Make better use of Prometheus with  Grafana, Telegraf, and Alerta



Almost every Prometheus setup uses the Prometheus Node Exporter, but it is not absolutely necessary. As long as the data is available in the appropriate format, Prometheus does not care from which sources it obtains its metrics. Node Exporter has nevertheless developed into a general-purpose tool because of its feature scope. It collects basic data such as CPU load, RAM usage, and load average without further configuration. Thus, it offers the same functions that many admins first used in classic monitoring systems.

On the one hand, Node Exporter has various plugins that support not only basic values but also special cases, such as reading network statistics for InfiniBand cards. However, other functions have virtually died in the program, such as reading SMART statistics for hard drives, for which Node Exporter can only call an immature external script. Prometheus developers find that their SMART implementation is exactly what Prometheus is supposed to offer, and if that is not enough for a user, then the developers imply that the users are employing Prometheus incorrectly.

If you don't want to have a long discussion with the Prometheus developers, Telegraf might be a good alternative to Node Exporter: The program is part of InfluxData's TICK Stack and therefore lives in the competitor's camp. However, the open APIs provided by modern applications, including Prometheus and InfluxData, allow software from the two camps to work together.

Talking to Prometheus

Prometheus' open standards allowed Telegraf's developers to provide it with a function that outputs Prometheus-compatible metric values. Telegraf is, then, a drop-in replacement for Prometheus Node Exporter. Like Node Exporter, Telegraf opens a TCP/IP port on the respective system and exposes its metric data there. You can configure Prometheus so that it not only connects to Node Exporter, but also queries the Telegraf port.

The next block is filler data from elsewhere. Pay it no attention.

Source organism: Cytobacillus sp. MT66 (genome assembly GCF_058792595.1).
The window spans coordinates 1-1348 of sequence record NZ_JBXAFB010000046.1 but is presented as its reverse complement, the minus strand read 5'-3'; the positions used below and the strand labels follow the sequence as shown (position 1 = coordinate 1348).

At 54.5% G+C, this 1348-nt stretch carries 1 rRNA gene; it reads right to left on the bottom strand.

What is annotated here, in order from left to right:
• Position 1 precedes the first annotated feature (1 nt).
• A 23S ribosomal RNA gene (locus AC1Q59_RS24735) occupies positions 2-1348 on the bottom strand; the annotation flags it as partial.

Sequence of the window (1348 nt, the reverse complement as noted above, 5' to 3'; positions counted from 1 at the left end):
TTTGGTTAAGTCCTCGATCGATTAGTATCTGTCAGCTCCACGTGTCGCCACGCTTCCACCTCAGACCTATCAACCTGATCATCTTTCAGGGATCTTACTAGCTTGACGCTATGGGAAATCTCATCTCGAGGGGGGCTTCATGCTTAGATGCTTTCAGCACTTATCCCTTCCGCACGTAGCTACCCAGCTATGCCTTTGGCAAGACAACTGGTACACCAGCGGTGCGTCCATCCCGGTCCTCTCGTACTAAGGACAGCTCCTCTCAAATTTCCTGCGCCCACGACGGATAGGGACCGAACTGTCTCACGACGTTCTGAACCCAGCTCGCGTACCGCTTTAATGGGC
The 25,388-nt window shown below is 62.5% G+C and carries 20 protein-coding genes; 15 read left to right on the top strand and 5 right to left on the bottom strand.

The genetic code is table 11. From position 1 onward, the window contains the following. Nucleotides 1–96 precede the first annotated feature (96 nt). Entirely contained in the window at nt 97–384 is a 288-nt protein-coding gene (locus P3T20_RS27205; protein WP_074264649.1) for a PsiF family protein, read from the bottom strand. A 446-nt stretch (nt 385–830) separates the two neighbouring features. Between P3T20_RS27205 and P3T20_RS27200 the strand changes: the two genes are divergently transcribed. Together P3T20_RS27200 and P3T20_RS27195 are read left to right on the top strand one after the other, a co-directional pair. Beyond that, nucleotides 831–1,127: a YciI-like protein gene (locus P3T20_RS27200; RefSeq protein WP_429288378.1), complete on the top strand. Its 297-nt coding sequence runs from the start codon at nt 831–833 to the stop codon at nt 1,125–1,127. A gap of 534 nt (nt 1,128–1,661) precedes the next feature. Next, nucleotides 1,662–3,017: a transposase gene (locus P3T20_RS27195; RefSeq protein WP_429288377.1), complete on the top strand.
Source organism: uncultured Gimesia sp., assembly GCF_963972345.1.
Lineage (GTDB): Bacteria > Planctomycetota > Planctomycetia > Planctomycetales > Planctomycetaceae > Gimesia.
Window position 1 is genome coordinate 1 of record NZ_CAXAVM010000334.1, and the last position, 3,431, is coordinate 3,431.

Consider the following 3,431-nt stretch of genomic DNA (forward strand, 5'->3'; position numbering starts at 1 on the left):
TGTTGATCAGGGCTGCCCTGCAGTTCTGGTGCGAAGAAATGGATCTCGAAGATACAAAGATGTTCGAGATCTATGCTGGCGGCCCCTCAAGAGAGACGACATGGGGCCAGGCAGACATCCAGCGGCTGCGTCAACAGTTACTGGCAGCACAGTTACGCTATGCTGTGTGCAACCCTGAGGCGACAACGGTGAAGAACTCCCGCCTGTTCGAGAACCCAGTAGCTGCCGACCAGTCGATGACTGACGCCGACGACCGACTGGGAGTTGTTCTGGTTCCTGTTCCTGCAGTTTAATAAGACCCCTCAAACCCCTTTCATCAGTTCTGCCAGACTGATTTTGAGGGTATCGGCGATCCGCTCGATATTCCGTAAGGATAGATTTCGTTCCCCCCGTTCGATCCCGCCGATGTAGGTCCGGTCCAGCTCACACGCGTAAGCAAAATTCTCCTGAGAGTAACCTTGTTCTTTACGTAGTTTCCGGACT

The only clue that Prometheus is not talking to its native exporter is that the metrics have different names. However, this is irrelevant for Prometheus functionality, because the product is designed to support a wide variety of exporters.

Telegraf is not superior in every way to Prometheus Node Exporter, which, for example, collects various metrics with no adequate equivalent in Telegraf (e.g., metrics for Mellanox network cards). Similarly, from the admin's point of view, it doesn't make much sense to have both Telegraf and Node Exporter collect all metrics, because many are similar, and you would end up with a huge volume of redundant metrics in Prometheus.

Telegraf offers a fundamental advantage in large setups with individual network segments that are isolated from each other by firewalls. If you want to use different exporters in such environments, the result is often massive holes in the firewalls, because theoretically, every exporter needs an open port on every host and in every firewall on the path between the host and Prometheus.

Telegraf can work around that problem by collecting metrics from other exporters that only listen on the localhost IP address and pass them to Prometheus in one fell swoop. This setup saves admins the need for bulk firewall rule editing.